Various methods for generating a LO signal at high frequencies include: (a) a frequencydoubled method in which a VCO operating at twice the (e.g. transmitter) frequency is further divided by a factor of 2 (e.g., such that the doubled frequency is divided by 4); (b) a singleVCO polyphasequadrature phaseshifting method in which a VCO operates at the same frequency as the transmitter, but is phase shifted for beamfocusing operations in response to polyphase quadrature generation; (c) a dualVCO method in which two VCOs are crosscoupled with each other to generate quadrature signals and are phase shifted for beamfocusing operations in response to polyphase quadrature generation; and (d) a singleVCO passivequadrature phaseshifting method in which a single VCO is phase shifted for beamfocusing operations in response to being coupled to a passive quadrature hybrid for generating quadrature signals, where the generated quadrature signals are phase shifted for the beamfocusing transmitter array.
The frequencydoubled method described above for generating a LO signal high frequencies, for example, includes a VCO having a relatively wide tuning range (at least plus or minus 20 percent of a center frequency output), where the VCO is arranged to operate at 56 GHz and 70 GHz respectively for generating output frequencies of either 28 GHz or 35 GHz. The frequencydoubled method entails relatively large amounts of layout space and power (for example, multiple VCOs can be provided, where each VCO has a different frequency range such that a wide frequency tuning range is accommodated by selecting a different VCO in accordance with a selected transmission frequency).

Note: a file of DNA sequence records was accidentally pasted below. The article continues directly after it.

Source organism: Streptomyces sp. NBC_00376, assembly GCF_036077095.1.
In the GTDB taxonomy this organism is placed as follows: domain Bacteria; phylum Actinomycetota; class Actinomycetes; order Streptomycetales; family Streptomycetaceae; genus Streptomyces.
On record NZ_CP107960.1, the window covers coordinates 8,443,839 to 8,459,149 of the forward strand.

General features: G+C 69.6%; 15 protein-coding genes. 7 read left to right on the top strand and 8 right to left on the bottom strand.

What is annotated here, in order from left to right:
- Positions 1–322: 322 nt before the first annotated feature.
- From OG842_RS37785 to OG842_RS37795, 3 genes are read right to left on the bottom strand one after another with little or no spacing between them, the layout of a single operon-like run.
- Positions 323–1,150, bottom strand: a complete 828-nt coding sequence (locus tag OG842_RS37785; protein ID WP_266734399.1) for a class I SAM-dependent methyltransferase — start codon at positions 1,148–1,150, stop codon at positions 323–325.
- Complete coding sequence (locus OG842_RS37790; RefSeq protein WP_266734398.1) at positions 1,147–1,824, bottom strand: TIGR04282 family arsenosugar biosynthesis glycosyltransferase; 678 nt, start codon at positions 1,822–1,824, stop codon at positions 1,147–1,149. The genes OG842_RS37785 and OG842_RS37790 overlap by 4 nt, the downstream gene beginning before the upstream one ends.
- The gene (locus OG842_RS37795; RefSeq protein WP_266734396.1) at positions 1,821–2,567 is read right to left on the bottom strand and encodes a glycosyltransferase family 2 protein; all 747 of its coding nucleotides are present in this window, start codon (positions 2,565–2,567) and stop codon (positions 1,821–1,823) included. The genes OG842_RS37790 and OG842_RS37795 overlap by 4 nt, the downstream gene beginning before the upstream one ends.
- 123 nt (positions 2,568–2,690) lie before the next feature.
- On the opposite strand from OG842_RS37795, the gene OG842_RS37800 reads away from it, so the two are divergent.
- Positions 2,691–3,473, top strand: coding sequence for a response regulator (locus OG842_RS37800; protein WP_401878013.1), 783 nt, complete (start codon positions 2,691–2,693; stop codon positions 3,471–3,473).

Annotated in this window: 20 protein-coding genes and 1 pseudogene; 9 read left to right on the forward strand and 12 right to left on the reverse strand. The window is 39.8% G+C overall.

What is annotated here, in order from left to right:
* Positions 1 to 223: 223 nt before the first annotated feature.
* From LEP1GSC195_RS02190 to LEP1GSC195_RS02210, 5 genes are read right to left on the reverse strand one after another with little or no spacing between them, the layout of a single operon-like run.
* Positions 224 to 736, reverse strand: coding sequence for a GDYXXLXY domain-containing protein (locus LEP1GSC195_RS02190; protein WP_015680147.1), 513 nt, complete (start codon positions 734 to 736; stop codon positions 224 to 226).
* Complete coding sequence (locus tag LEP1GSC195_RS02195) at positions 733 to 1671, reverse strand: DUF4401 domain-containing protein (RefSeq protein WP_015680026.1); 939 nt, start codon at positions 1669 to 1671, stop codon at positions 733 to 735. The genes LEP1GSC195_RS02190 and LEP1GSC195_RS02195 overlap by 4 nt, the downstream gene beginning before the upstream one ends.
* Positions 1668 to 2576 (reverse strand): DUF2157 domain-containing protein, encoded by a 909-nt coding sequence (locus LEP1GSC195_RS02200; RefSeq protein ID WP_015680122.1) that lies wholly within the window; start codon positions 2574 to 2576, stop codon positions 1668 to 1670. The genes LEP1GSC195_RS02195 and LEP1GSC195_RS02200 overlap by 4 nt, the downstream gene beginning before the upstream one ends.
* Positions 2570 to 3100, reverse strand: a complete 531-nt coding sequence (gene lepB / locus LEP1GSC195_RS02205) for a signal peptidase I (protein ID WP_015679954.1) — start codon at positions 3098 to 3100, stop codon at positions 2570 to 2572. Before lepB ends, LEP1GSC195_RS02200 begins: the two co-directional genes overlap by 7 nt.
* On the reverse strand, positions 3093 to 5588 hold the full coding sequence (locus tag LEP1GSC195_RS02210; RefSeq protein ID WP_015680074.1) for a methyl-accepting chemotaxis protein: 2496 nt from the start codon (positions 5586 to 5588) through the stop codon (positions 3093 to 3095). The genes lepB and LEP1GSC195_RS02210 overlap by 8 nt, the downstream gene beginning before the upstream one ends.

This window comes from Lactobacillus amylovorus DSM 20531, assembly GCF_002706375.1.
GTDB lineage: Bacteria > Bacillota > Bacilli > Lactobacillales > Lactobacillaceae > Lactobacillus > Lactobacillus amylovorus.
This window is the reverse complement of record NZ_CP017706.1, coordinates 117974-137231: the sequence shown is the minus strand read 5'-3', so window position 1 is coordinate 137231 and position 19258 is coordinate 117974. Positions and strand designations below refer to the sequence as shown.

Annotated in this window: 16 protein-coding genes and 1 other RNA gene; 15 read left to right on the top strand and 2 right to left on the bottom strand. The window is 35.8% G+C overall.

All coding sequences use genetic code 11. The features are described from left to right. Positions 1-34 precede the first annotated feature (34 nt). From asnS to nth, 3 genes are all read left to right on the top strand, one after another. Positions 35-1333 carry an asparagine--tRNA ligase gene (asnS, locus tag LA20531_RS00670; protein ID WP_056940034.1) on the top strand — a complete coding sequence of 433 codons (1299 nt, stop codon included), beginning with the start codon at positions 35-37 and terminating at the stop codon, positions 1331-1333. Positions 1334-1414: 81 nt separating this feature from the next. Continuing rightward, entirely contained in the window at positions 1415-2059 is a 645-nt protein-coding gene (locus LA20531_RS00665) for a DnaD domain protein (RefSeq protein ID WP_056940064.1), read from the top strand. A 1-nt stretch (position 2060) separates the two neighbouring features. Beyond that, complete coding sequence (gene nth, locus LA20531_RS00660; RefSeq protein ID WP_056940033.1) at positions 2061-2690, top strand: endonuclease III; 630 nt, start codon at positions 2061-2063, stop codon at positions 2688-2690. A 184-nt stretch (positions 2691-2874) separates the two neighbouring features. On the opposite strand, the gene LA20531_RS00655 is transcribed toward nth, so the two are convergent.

In various embodiments, the local oscillator includes a VCO for generating differential signals as a master frequency signal. The master frequency signal is coupled differentially to a multiplicationorder operation unit, which is arranged to generate a first derived frequency signal (e.g., a first LO output signal) in response to the master frequency signal in accordance with a first multiplicationorder operation (e.g., either division or multiplication), and for generating a second derived frequency signal (e.g., a second LO output signal) in response to the first derived frequency signal in accordance with a second multiplicationorder operation (e.g., either multiplication or division), wherein the second multiplicationorder operation is a multiplicationorder operation that is inverse to the first multiplicationorder operation. In the singleoscillator embodiment and the dualoscillator embodiment discussed below, the multiplicationorder operation unit executes integer frequency division and integer frequency multiplication operations pon of respective signal inputs.